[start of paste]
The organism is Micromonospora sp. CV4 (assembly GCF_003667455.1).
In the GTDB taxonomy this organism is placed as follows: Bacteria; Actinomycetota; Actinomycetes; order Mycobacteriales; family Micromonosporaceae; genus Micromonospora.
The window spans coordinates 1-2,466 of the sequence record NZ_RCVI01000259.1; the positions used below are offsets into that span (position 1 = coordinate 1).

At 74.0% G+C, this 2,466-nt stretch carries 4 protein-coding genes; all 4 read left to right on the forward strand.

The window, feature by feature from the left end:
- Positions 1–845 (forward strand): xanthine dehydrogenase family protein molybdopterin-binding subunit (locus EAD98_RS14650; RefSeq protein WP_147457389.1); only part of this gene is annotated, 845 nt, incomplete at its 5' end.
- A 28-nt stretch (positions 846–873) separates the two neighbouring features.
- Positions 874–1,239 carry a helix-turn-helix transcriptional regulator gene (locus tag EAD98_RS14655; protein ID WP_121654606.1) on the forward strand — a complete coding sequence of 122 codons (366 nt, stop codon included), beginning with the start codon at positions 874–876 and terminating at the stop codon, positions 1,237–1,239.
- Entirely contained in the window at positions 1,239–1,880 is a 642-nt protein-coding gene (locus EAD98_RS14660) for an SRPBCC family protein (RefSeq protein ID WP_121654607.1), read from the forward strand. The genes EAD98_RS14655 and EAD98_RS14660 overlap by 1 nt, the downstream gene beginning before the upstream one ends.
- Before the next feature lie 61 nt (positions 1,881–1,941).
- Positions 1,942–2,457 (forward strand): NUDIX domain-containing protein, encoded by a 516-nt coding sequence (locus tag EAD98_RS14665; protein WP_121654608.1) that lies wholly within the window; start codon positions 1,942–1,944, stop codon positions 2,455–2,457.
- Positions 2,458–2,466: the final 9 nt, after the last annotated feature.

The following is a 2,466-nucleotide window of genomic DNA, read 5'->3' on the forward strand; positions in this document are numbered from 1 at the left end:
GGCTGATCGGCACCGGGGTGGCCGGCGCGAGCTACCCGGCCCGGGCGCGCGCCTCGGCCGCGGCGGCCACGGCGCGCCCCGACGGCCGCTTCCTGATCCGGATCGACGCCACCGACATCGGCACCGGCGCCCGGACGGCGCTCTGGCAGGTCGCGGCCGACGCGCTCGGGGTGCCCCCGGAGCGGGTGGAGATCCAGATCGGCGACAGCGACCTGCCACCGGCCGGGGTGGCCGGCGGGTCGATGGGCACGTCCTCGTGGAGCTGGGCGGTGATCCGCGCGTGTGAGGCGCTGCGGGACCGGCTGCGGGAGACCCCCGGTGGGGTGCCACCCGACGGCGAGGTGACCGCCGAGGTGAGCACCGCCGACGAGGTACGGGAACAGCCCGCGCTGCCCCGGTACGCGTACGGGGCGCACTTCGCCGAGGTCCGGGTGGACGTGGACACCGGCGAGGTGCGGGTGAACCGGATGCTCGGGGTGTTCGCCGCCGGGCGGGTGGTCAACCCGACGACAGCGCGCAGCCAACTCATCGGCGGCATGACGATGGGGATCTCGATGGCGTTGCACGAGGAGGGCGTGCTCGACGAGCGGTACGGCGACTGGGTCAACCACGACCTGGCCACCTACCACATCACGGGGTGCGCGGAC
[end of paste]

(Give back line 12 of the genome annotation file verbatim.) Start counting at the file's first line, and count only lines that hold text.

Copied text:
- Positions 2,458–2,466: the final 9 nt, after the last annotated feature.